Infamous adult film star Traci Lords, now of legal age, makes her "legit" acting debut in a remake of Roger Corman's 1957 sci-fi film of the same name. While most notable for its headliner, and the fact that this is the last time she exposed her world famous assets, the film does manage to stand on its own. It's a fun space-vampire tale, rooted in the sensibilities of old, but spiced up with a healthy dose of sleaze.
Arthur Roberts plays Mr. Johnson, an alien sent to Earth to complete a vital "five phase" mission. On his home planet of Devanna, his race is dieing due to a disease he refers to as "evaporating blood." While on Earth, he's to collect human blood samples and send them back. A human test subject must also be transported home to further evaluate the compatibility of the blood. If the blood is deemed compatible, and if he doesn't die from his own illness first, Mr. Johnson is to lead a take over of Earth and harvest its residents.
Mr. Johnson's well equipped for his task. To disable unwilling donors he simply gives them the evil eye, sucking the life out of those foolish enough to look at him. He then employs a briefcase pumping device to extract the blood, which he transports home through his own personal stargate. Just to make sure no one dares to disobey, he also possesses the powers of mind control and telepathic communication.
To take care of his own medical needs, Mr. Roberts hires Nurse Nadine Story (Traci Lords) from the local clinic. She moves into his home to oversee his daily blood transfusions. Upon arrival, she quickly realizes that strange things are afoot. Johnson never eats, brings people home that never leave, incessantly burns the wood stove in the middle of the summer, and seems to be running some kind of experiment in the basement. Nadine soon teams up with Johnson's butler Jeremy (Lenny Juliano) and together they decide to figure out exactly what's going on.
What follows is a slow paced, yet thoroughly entertaining sci-fi yarn. Utilizing largely the same script as the 1957 version, the dialogue is light hearted and fun. Arthur Roberts gives the best performance with his stiff, almost robotic, portrayal of the out-of-place spaceman that's a staple of so many classic sci-fi films. Traci Lords is delightful in allure, if not in acting ability. She takes full advantage of every opportunity to flaunt the body that made her famous. Like a fetish smorgasbord, we get Traci in a nurse outfit, a bikini, an evening gown, lingerie, and of course in nothing at all. She has good acting chemistry with Lenny Juliano, and their interactions result in a few good laughs. Rounding up the cast is Roger Lodge, perhaps best known as the host of the TV show Blind Date, hamming it up in the role of Nadine's policeman boyfriend.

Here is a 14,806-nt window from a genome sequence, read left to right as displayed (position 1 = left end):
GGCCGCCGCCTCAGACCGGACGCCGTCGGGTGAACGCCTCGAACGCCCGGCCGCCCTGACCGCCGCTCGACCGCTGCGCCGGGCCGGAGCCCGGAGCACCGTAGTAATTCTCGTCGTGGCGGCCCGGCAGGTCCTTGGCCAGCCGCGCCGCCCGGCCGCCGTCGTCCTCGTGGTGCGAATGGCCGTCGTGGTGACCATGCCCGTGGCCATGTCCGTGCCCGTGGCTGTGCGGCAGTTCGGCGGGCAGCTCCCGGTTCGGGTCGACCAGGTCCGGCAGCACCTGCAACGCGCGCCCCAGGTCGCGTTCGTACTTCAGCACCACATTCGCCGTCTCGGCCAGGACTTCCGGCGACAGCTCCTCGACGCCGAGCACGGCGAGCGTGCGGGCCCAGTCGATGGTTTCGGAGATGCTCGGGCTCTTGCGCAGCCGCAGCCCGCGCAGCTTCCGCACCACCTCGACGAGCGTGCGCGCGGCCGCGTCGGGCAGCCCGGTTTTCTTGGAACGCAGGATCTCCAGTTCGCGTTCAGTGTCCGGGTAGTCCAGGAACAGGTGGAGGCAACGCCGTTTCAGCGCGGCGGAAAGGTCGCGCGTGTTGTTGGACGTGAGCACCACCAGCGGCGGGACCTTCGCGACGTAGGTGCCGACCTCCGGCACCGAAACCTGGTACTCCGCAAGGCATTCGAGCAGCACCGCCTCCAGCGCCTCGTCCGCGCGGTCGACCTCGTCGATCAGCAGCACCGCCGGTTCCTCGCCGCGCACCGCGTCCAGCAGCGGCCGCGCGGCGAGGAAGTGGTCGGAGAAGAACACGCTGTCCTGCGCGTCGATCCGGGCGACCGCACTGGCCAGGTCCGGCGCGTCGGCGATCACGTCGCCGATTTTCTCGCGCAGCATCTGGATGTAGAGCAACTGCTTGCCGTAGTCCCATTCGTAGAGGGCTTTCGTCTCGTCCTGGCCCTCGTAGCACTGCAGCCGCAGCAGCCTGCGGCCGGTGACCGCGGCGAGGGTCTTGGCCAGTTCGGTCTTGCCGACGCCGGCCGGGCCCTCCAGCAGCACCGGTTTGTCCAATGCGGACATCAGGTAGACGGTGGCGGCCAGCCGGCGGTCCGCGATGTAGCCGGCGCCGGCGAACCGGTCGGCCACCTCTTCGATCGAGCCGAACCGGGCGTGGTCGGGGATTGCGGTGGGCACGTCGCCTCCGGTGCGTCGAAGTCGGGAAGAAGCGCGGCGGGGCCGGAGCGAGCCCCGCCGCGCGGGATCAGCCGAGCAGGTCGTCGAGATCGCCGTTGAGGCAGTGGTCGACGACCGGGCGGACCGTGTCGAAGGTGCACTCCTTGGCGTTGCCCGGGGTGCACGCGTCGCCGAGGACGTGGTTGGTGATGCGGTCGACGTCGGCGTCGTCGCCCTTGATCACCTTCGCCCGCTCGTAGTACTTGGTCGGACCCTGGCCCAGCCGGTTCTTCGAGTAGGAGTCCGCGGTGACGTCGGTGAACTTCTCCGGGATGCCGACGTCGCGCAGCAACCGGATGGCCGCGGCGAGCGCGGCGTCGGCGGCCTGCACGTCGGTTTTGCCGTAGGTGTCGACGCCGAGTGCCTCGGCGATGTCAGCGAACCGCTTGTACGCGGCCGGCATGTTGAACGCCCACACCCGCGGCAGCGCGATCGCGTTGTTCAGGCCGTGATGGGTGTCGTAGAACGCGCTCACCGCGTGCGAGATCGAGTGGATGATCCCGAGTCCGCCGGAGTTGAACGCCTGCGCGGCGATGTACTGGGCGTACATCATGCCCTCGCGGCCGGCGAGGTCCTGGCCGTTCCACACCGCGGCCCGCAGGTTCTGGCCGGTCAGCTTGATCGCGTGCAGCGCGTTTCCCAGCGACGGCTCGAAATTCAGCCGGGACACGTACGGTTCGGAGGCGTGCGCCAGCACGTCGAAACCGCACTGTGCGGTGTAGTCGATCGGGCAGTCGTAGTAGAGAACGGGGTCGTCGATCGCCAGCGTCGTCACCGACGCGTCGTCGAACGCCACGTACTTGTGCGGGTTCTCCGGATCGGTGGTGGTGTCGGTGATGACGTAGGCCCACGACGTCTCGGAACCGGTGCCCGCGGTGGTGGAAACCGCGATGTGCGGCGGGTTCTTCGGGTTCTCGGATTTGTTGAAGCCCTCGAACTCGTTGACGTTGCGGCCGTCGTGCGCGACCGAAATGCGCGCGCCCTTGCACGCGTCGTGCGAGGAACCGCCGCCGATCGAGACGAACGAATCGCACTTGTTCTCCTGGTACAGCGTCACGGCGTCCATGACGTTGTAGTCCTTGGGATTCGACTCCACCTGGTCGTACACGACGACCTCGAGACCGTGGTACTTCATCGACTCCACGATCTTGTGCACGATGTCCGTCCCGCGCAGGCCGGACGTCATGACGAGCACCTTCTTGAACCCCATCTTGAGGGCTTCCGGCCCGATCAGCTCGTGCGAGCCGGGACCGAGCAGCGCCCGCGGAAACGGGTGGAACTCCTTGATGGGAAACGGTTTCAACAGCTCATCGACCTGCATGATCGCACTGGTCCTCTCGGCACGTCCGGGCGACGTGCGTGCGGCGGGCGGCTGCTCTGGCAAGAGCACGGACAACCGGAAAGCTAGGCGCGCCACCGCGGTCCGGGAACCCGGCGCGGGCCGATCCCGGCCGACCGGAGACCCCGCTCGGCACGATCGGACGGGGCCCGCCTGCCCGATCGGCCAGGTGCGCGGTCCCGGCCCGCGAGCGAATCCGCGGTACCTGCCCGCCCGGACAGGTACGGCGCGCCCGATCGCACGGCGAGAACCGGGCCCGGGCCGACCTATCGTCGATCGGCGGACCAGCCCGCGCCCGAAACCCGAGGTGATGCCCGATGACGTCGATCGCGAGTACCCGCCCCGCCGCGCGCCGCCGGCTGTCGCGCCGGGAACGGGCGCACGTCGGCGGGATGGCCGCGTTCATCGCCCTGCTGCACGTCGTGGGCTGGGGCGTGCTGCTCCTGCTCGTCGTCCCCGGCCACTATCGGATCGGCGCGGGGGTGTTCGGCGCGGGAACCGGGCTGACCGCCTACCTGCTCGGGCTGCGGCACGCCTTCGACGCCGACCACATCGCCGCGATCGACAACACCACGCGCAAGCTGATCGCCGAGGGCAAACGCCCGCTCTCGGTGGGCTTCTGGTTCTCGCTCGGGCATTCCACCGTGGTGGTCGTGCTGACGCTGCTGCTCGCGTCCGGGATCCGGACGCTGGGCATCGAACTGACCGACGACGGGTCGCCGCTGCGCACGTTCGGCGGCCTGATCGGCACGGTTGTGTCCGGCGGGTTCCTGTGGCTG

In classic Roger Corman style, you can bet that every expense was spared in the production of this film. The picture clocks in at a brisk 81 minutes, with some footage comically borrowed directly from other Corman films. Entire sequences are spliced in, including a three and a half minute clip from Humanoids from the Deep. It's fun to see how director Jim Wynorski pieces these scenes into his production, especially if you've seen the films from which they're taken. Unfortunately, these scenes do give the film a strange feeling of inconsistency, particularly the slasher horror segment that's completely out of place. To top it all off, the title sequence is a montage of great moments spanning the producer's latter horror catalogue.
The DVD is full frame, but the picture is generally clean and free of artifacts. The sound, while not detracting from the experience, is merely adequate. There are some notable extras, the best being a feature length commentary with Jim Wynorski and Lenny Juliano. This commentary is extremely entertaining, revealing much about the trials and tribulations of shooting a movie in twelve days. Many fun mistakes are pointed out, including shots where the entire crew can be seen in the reflections on a car. Other extras are biography pages for the stars and a few trailers for other Corman films.
While it may not be a classic of sci-fi film making, Not of this Earth is certainly a fun ride. After all, where else can you get the uneasy feeling created by seeing Traci Lords and Roger Lodge in bed together? Now that's a mismatched blind date.